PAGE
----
Ice Cream Pies, Chicken Wings, and Recruiting Disabled Employees

How one person's customer experience is inspiration for more inclusive hiring practices.

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Aug 1, 2023

When my son, Donovan, turned 9, we ordered him an ice-cream pie from his favorite local shop to celebrate. Since D-man has Celiac Disease and cannot eat anything with any gluten, even ice cream can be tricky.

For the uninformed, Celiac disease is a genetic autoimmune condition that affects the gastrointestinal tract when gluten — a protein found in wheat, barley, and rye — is ingested. When someone with Celiac disease eats gluten, the lining of the small intestine is damaged. In Donovan’s case, he gets serious gastrointestinal symptoms, sometimes for days.

People with Celiac disease not only become sick from ingesting gluten but also from otherwise gluten-free foods that have become cross-contaminated by coming into contact with gluten or with uncleaned items that have been used with gluten.

Thus, even if the ice cream itself contains zero gluten in its ingredients, it can still make Donovan ill if it becomes cross-contaminated (such as from a shared scoop also used with a flavor such as cookies ‘n’ cream).

Enter Mitchell’s Homemade Ice Cream, which is not only Cleveland’s best ice cream but also happens to be some of the best ice cream anywhere. (No, Mitchell’s did not pay me in cash or in ice cream for this unsolicited endorsement.) Mitchell’s takes its allergens seriously. All you have to do is mention a gluten allergy, and the servers know exactly what to do to eliminate any risk of cross-contamination. They not only sanitize the scooper, but also open a fresh, untouched container of the flavor-of-choice. For these reasons, we have as much confidence as one reasonably can have that Donovan can enjoy his ice cream without ingesting any accidental gluten.

And so we chose to order an ice-cream cake from Mitchell’s based on past experiences of it preparing a gluten-free ice-cream cake without using its typical and customary cake base. When we attempted to place our order, however, the store’s staff informed us that the company decided to discontinue its prior practice of gluten-free, ice-cream-only cakes. “We don’t do that anymore,” the store said.

Unwilling to accept “no” for an answer, I asked for the store manager to give me a call. He explained that his hands were tied and that Corporate decided that a missing cake base allowed for too many irregularities in shape. Thus, no more gluten-free cakes.

Still unwilling to accept a flat “no,” I asked for the phone number of Pete Mitchell, one of the company’s founders, owners, and executives. With the phone number in hand, I left a message for Pete, explaining my dilemma, asking that he make an exception for Donovan.

Within a couple of hours, the store manager with whom I had previously spoken, Adam, called me back. He said that Pete Mitchell had received my message. Pete called Adam, and they discussed a possible solution, which Adam relayed to me. Instead of making a gluten-free cake, they could clean and sanitize a pie tin and create a gluten-free birthday “pie.” Problem solved.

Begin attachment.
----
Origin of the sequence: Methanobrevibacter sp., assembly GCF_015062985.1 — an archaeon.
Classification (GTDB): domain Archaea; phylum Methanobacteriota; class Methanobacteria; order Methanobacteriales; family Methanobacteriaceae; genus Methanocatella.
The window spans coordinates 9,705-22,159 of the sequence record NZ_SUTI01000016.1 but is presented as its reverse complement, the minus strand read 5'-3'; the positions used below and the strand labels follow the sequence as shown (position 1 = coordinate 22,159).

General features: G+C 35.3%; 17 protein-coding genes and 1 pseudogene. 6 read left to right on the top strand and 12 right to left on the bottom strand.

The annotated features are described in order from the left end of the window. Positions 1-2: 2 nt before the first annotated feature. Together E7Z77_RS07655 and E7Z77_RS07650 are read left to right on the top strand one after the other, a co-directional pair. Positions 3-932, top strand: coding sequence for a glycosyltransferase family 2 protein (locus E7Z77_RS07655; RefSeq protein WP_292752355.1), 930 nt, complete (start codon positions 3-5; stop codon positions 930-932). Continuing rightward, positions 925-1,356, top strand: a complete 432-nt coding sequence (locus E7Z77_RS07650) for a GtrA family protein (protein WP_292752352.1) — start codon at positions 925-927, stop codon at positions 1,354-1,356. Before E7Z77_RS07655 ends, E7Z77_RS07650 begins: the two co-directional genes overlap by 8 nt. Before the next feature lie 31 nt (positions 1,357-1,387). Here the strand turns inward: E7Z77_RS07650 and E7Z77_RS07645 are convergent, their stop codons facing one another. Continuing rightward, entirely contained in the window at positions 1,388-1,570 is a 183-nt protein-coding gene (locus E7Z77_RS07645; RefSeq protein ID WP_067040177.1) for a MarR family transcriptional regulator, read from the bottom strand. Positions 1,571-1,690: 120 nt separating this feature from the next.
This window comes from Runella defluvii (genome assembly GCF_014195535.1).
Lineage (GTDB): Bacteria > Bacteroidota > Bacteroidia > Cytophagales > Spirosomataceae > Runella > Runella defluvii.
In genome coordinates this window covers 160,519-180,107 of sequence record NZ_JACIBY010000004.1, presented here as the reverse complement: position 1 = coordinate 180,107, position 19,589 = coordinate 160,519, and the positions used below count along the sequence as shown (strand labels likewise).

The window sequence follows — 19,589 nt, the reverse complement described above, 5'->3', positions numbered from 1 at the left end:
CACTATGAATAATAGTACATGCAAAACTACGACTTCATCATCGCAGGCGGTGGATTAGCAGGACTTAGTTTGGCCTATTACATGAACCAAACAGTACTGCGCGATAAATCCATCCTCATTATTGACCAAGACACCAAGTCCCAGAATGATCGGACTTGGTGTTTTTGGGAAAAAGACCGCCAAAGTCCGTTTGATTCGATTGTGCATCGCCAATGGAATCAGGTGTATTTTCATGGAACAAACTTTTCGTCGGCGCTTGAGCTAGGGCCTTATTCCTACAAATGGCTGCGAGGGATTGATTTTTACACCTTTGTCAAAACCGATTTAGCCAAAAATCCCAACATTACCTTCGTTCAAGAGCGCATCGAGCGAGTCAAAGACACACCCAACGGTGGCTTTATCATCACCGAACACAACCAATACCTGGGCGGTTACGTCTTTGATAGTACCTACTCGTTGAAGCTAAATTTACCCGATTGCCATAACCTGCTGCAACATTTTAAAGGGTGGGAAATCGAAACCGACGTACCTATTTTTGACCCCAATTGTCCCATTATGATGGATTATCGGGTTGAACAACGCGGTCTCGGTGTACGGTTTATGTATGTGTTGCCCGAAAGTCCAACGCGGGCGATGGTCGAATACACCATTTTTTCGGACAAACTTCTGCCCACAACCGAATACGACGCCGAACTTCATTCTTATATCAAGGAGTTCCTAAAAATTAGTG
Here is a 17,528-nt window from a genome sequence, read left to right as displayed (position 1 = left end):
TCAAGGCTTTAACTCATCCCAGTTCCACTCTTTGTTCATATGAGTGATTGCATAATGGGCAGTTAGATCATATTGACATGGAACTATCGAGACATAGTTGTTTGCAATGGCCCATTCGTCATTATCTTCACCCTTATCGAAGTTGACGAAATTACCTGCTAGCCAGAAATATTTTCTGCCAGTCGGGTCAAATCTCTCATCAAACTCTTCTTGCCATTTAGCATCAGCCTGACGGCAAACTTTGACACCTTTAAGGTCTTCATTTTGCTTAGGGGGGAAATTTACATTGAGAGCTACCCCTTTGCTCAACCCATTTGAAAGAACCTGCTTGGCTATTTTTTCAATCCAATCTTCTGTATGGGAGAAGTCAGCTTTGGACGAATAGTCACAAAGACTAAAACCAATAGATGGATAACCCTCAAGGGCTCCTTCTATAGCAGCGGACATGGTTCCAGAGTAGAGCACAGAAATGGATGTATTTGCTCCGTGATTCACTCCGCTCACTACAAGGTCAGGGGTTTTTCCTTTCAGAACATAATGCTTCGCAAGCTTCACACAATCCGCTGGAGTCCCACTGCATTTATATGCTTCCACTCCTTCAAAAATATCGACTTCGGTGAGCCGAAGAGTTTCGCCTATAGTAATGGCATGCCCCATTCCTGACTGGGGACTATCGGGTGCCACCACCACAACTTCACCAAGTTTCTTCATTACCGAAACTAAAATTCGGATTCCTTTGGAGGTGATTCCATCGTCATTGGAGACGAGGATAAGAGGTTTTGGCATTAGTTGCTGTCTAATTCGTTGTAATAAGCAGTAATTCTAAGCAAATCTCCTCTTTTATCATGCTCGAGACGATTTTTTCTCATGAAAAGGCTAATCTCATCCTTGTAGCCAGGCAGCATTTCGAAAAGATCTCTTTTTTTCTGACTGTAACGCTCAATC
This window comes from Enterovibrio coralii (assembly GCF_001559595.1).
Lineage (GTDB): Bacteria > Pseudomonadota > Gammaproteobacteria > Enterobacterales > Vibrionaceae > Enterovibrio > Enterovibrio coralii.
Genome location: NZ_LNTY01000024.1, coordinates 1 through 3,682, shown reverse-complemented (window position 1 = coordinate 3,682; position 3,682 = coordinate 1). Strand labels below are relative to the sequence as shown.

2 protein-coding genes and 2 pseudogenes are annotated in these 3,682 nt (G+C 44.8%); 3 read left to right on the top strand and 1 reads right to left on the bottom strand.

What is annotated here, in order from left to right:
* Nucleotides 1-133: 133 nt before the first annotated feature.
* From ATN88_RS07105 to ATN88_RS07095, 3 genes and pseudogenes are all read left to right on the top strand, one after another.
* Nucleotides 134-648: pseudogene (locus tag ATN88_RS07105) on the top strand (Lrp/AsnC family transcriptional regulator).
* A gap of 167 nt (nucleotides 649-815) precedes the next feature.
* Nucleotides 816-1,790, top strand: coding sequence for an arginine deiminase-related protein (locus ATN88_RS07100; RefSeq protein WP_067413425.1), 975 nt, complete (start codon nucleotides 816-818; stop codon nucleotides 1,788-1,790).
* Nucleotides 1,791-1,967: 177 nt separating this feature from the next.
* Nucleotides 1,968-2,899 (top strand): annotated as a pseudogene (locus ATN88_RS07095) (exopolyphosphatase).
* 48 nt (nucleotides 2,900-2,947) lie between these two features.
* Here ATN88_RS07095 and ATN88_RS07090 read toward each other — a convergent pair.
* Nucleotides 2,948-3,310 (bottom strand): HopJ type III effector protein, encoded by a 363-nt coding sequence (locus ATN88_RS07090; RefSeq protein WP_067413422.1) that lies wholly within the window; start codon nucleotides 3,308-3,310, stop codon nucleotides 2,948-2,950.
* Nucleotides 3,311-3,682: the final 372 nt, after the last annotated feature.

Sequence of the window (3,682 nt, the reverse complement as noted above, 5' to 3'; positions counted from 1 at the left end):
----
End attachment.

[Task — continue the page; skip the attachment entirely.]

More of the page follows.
Flash-forward six years to a recent family vacation to the Finger Lakes. We specifically chose the Fargo Bar & Grill for a family dinner because its online menu marked chicken wings as gluten-free. When Donovan ordered his meal, however, the server responded that the wings themselves are gluten free raw, but the meal itself is not because the wings are cooked in a shared fryer.

Despite being put off by the misrepresentation on the menu, it was late, the eight of us had driven 20 minutes to get there, and we were hungry. “Is there any way the kitchen can prepare the wings separately, like in a pan of oil on the stove top? We don’t mind waiting a little longer for our food so that our son can eat.”

After checking with the kitchen and her manager, the server returned with the bad news. “I’m sorry,” she said. “They can’t do that.” So we left.

What do ice cream pies and chicken wings have to do with your recruiting practices? These stories teach us how to be inclusive in recruiting disabled employees.

  • Create an inclusive environment that ensures that your workplace is accessible and accommodating to people with disabilities.
  • Develop inclusive recruitment policies and procedures that explicitly welcome candidates with disabilities and make it clear that your organization values diversity and is committed to providing equal opportunities for all.
  • Offer internships or training programs targeted at disabled individuals to identify talented candidates and provide them with the necessary support and training.
  • Collaborate with disability advocacy groups and organizations to connect with potential candidates. These groups can help you reach out to a broader talent pool of disabled individuals.
  • Train your recruiters, hiring managers, and human resources team on best practices for interviewing and evaluating disabled candidates to help reduce biases and ensure a fair evaluation process.
  • Raise awareness about disability-related issues among all employees to foster a more understanding and empathetic work culture.

When you are recruiting disabled employees, be inclusive like Mitchell’s and not exclusive like the Fargo. Your workplace will be better for it.

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